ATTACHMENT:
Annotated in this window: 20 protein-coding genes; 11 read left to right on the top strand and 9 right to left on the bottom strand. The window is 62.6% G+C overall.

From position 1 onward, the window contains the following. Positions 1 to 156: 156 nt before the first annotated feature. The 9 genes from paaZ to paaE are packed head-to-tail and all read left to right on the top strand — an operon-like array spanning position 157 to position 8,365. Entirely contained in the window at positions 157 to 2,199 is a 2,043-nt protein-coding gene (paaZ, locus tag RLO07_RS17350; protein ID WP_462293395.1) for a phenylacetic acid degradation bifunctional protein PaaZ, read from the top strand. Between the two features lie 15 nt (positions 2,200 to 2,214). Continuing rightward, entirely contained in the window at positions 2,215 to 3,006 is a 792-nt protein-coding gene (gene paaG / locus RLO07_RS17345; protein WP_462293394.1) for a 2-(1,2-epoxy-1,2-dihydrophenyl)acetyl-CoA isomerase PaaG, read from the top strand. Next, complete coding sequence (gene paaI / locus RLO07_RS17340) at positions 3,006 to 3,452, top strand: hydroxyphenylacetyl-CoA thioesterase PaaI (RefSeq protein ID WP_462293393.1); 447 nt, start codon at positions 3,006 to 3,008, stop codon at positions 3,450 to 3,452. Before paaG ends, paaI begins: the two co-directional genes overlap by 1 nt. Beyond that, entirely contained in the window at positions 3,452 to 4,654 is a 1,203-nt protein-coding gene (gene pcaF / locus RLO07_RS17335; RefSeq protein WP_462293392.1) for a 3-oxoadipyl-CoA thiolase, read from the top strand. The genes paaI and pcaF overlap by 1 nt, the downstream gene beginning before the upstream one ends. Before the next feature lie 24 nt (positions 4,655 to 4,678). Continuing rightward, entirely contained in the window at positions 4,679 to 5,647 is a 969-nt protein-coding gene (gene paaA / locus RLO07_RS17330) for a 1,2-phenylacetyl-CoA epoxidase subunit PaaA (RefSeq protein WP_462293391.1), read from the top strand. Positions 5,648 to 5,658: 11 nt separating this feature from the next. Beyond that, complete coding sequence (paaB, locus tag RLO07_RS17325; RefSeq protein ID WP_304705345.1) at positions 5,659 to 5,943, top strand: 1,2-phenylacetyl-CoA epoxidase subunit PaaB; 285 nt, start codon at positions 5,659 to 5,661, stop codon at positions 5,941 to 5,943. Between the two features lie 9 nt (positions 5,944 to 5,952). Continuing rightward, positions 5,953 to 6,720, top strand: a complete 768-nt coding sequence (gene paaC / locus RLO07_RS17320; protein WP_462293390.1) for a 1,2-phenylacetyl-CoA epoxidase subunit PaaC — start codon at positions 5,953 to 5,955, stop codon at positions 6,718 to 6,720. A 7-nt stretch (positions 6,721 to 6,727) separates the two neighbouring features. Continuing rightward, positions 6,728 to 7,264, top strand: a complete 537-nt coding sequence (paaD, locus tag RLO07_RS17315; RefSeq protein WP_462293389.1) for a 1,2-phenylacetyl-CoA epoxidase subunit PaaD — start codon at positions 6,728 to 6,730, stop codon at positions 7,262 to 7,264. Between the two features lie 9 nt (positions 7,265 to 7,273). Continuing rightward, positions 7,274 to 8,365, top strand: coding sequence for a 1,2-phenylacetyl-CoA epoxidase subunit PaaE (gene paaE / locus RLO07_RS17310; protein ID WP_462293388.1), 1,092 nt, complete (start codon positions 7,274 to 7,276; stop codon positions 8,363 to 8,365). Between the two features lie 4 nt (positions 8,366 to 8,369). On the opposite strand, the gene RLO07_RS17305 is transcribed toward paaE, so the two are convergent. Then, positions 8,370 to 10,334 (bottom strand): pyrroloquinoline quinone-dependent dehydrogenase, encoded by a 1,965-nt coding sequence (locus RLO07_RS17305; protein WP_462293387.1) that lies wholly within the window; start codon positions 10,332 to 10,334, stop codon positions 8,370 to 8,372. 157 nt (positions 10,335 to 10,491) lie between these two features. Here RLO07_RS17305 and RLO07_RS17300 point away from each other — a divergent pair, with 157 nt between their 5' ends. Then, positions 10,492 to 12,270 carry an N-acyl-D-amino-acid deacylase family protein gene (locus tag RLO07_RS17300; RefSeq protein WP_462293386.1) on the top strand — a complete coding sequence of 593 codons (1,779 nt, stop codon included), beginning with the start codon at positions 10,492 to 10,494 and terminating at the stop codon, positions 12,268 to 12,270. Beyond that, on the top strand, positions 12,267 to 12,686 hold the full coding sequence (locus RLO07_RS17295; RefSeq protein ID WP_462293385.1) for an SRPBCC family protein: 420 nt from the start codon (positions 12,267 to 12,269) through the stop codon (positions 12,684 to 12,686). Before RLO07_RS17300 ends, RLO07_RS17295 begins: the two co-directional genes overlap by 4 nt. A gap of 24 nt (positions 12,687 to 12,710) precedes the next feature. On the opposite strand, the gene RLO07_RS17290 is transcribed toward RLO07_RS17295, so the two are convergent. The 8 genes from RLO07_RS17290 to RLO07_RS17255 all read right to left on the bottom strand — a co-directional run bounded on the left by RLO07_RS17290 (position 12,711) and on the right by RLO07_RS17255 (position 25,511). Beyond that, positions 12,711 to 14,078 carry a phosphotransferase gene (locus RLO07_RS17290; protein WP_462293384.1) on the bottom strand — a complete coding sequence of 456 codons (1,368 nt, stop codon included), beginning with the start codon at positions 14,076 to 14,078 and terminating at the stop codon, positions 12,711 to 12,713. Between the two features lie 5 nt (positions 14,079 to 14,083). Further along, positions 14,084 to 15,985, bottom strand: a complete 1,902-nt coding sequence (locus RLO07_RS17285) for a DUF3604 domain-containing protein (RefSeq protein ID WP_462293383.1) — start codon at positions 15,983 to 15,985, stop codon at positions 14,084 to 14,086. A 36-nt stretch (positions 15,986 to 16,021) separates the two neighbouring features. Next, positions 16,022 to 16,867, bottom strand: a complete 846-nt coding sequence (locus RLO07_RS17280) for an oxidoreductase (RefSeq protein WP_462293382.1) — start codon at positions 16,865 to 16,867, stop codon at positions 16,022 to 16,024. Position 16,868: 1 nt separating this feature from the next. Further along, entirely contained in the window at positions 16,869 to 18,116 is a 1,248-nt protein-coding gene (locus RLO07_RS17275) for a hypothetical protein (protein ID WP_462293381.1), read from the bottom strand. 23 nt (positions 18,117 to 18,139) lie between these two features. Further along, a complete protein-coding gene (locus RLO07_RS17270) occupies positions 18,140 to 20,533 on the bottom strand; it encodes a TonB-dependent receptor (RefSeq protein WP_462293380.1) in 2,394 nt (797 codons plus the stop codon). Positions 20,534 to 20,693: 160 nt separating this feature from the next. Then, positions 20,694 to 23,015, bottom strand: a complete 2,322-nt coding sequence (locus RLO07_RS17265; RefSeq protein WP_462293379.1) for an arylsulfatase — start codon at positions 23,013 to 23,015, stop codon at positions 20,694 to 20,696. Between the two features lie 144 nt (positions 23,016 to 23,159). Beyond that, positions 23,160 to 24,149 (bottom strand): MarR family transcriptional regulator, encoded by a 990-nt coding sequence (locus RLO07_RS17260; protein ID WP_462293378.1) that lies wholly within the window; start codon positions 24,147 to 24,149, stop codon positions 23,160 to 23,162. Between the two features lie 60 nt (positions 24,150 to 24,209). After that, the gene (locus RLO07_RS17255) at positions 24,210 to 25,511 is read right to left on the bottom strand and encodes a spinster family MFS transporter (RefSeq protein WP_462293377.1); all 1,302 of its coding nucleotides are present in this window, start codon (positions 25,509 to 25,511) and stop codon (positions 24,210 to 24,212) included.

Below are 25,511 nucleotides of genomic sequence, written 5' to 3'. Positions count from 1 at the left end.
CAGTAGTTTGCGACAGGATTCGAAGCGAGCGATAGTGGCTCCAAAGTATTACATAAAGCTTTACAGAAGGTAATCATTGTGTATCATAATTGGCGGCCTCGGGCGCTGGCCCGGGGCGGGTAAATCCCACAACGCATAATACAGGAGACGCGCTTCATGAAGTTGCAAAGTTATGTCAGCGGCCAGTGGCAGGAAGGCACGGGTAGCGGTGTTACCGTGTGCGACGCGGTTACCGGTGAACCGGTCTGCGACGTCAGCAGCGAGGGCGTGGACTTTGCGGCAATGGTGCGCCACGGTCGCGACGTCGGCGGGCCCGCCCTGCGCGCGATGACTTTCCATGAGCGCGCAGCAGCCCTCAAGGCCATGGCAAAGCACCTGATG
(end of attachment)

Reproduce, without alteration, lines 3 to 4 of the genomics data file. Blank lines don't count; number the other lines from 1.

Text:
Below are 25,511 nucleotides of genomic sequence, written 5' to 3'. Positions count from 1 at the left end.
CAGTAGTTTGCGACAGGATTCGAAGCGAGCGATAGTGGCTCCAAAGTATTACATAAAGCTTTACAGAAGGTAATCATTGTGTATCATAATTGGCGGCCTCGGGCGCTGGCCCGGGGCGGGTAAATCCCACAACGCATAATACAGGAGACGCGCTTCATGAAGTTGCAAAGTTATGTCAGCGGCCAGTGGCAGGAAGGCACGGGTAGCGGTGTTACCGTGTGCGACGCGGTTACCGGTGAACCGGTCTGCGACGTCAGCAGCGAGGGCGTGGACTTTGCGGCAATGGTGCGCCACGGTCGCGACGTCGGCGGGCCCGCCCTGCGCGCGATGACTTTCCATGAGCGCGCAGCAGCCCTCAAGGCCATGGCAAAGCACCTGATG